Paola Fusi interviews Flavio Deflorian
With the agreement signed on 30 September between the universities in the North East of Italy, in the presence of the minister for economic development, Carlo Calenda, the University of Trento officially became part of the Competence Center of the universities of the North East of Italy, one of the Competence Centers provided for in the National Plan for Industry 4.0, and tasked with encouraging innovation in Italy.
To discuss this we met Flavio Deflorian, Deputy Rector with a mandate to support the business sector.
Professor Deflorian, what are the Competence Centers and why is it so important for the University of Trento to be part of one?
In the Government’s wider industrial policy, known as Industry 4.0, Competence Centers (CC) have a key role in supporting innovation. They are a small number of specialized academic centers that support development and innovation in Italian businesses through specific collaboration projects. Each Competence Center will focus on a particular area of industry and be a point of reference for all Italian businesses on that topic. The areas of industry are those that characterize the new industrial revolution that experts see developing, especially thanks to the new technologies of additive manufacturing, such as 3D printers, and to the widespread use of the internet in technologies such as the IoT, the Internet of Things.
The University of Trento has for some time made supporting innovation in business one of its key activities. So it’s a topic we feel very involved in and we want to be part of what is happening. It is not only the University of Trento, but the whole Trentino region, including research, industry and politics, has always believed in this strategy, as demonstrated by the recent investment in the Mechatronics Hub in Rovereto.
What is the role of the Competence Center of the north-eastern universities in the national picture?
What the North East will offer, with the University of Padova as the head of the group, is a unique contribution to Industry 4.0, bringing together the experience and competences of all the universities in the Triveneto area. This is something special: the other Competence Centers will probably be developed by individual institutions (the 3 polytechnics, Sant’Anna in Pisa, and the Universities of Bologna and Naples). Here we are going a step further, coordinating 9 universities (in addition to Trento and Padova, there are the universities of Verona, Bolzano, Venice Ca’ Foscari, Iuav di Venezia, Udine, Trieste, and Sissa in Trieste) in a single centre. This Competence Center will offer something unique in Italy, through its quantity and quality of skills and institutions in a region with a strong industrial vocation. This aspect has been welcomed and appreciated by many, including the minister Carlo Calenda. But in addition to its method, this Competence Center will also be characterized by its content. This is something that we are still discussing.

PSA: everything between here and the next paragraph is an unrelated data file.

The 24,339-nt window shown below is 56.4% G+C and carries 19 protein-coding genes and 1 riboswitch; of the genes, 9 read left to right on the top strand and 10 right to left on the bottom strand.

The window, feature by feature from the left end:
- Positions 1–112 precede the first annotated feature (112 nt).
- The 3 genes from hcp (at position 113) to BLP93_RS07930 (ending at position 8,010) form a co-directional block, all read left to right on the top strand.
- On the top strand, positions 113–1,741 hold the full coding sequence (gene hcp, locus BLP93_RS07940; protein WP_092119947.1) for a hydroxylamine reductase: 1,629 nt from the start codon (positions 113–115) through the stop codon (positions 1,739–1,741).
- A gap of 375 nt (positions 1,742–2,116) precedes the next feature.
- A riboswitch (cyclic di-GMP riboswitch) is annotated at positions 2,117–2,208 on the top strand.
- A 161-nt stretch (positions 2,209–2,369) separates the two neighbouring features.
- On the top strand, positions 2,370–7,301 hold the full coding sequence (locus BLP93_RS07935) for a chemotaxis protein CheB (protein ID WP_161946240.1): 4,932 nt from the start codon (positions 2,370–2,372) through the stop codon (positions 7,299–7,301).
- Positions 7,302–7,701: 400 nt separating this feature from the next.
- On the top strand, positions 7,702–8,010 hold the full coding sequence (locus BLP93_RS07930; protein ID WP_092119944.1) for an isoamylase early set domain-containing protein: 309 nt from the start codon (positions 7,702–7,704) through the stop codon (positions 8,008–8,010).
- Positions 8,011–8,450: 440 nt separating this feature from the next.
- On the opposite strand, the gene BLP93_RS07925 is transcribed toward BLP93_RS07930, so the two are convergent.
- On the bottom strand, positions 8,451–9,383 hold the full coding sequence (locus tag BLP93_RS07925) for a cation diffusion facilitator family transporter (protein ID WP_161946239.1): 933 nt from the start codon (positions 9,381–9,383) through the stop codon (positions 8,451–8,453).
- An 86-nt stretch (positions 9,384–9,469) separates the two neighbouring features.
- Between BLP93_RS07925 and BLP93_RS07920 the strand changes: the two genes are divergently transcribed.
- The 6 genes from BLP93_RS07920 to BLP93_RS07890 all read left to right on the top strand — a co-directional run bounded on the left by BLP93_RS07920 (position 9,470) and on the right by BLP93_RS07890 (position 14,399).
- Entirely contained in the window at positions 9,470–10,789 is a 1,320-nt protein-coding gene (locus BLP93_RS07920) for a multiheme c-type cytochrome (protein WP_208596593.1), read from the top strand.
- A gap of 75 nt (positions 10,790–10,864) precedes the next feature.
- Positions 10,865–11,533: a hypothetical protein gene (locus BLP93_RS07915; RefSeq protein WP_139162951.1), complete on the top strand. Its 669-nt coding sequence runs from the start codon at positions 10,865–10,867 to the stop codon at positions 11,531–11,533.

What are the areas in which the University of Trento can best contribute to the Competence Center in the field of innovation?
The University of Trento is active in numerous areas of great interest for Industry 4.0. There are the more obvious areas such as industrial engineering in general, and information, materials and mechatronics technologies. But we can also exploit multidisciplinary skills not just in management but also sociology and law. If we add to this skills in the areas of physics and mathematics, I would say that this project is an opportunity for the whole University. Choices will certainly need to be made, along with our academic partners, to focus on some areas of excellence that complement the skills brought by others. But we have a lot of cards to play, although it is still too early to speculate on scenarios.
At what stage is the process of establishing the Competence Center of the universities of the North East?
At the moment we are waiting for the implementing decrees from the Ministry of Economic Development, expected in February, which will define the rules and the methods of operation of the Competence Center. In the meantime we are working to construct the basis of the future center, working out how to share activities and what organizational structure we should have. Along with colleagues from the other universities there is a lot of enthusiasm for this initiative, which I personally see as an extremely interesting laboratory of collaboration between universities, which could extend and also bear fruit in other contexts. In many areas we need to form a critical mass with the other universities of the North East, and so close links will be increasingly necessary to stay competitive in the globalized world of education and research. One way to do this is through Industry 4.0.
Looking at the international context, other European countries are also responding to Industry 4.0. In comparison with other countries what strengths does the Italian system have, and do you see any weaknesses?
Comparison with what is happening elsewhere in Europe is fundamental, and one of the features of the Competence Center of the North East will be the privileged viewpoint from Trento and Bolzano, from which to compare ourselves with Germany and northern Europe in general. We need to keep in mind though that the Italian context is very different, characterized more by small and medium-sized enterprises than by large industrial firms. This has often been described as a weakness, but it has proved to be, and could also be in the future, a positive element of flexibility. Certainly, small and medium-sized enterprises cannot undertake innovation on their own, and need research centers that support them in new technologies. This is the role of the Competence Centers in Italy, and even more so in the North East.